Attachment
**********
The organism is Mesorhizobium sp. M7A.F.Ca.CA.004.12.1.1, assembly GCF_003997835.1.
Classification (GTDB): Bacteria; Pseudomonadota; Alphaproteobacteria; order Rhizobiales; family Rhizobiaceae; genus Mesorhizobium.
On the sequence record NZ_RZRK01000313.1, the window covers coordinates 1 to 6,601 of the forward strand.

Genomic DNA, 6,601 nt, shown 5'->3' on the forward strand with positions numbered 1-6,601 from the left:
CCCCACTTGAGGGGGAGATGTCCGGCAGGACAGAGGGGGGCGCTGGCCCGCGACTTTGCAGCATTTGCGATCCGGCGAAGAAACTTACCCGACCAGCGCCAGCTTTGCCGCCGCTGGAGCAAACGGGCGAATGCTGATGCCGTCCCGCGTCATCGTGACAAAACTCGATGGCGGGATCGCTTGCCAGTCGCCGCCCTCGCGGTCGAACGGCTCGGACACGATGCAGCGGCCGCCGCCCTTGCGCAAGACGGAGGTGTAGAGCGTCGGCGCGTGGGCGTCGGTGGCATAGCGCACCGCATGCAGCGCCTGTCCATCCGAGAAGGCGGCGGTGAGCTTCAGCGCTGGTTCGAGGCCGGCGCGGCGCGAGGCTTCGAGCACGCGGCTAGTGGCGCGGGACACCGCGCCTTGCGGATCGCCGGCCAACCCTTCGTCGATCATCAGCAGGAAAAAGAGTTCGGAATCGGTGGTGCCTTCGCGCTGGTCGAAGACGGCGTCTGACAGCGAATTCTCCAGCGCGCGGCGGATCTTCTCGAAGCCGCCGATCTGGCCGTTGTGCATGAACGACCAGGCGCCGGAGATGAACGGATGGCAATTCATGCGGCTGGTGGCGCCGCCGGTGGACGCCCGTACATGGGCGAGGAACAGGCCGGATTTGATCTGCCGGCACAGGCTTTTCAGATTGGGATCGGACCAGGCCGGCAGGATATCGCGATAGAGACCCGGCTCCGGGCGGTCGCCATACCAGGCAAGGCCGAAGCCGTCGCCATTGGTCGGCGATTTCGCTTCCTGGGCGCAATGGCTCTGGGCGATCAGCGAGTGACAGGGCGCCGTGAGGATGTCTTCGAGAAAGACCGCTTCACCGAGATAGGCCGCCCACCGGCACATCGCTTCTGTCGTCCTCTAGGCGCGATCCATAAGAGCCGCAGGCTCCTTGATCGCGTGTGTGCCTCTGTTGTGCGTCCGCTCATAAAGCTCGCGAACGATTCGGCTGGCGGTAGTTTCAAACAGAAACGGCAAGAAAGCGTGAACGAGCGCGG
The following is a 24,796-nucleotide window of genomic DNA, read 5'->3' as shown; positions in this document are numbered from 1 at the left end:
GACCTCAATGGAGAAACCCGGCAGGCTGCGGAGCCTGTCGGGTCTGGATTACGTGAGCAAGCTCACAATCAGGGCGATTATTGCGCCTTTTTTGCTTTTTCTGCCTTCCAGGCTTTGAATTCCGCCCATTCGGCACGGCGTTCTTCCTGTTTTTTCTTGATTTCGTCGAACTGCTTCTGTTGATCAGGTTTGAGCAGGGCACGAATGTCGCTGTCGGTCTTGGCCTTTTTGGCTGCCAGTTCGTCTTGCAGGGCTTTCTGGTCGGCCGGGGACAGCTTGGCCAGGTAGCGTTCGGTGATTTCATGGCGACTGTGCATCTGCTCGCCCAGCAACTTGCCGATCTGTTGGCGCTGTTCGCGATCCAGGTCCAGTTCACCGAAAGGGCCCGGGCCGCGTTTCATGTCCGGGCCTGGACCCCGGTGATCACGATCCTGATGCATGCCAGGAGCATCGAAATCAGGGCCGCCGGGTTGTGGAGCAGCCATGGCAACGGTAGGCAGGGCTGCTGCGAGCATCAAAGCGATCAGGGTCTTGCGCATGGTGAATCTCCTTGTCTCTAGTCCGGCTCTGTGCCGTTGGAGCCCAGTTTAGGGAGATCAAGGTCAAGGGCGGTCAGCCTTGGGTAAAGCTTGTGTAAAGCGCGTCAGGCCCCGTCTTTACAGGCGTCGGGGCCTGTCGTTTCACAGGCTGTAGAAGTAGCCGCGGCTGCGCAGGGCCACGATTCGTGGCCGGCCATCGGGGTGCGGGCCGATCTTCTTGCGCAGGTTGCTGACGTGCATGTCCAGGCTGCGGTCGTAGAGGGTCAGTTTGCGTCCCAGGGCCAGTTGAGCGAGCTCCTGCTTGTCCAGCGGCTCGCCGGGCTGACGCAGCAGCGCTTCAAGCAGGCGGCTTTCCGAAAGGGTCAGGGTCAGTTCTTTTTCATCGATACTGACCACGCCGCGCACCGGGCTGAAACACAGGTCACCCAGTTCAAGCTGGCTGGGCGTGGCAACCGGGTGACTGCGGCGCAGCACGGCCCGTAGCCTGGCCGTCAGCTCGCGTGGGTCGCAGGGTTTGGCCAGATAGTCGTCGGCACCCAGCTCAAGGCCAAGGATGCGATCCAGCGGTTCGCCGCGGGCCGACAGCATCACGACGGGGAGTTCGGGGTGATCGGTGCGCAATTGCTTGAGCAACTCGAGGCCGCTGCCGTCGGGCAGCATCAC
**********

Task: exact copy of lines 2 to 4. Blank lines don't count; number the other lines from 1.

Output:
Classification (GTDB): Bacteria; Pseudomonadota; Alphaproteobacteria; order Rhizobiales; family Rhizobiaceae; genus Mesorhizobium.
On the sequence record NZ_RZRK01000313.1, the window covers coordinates 1 to 6,601 of the forward strand.

Genomic DNA, 6,601 nt, shown 5'->3' on the forward strand with positions numbered 1-6,601 from the left: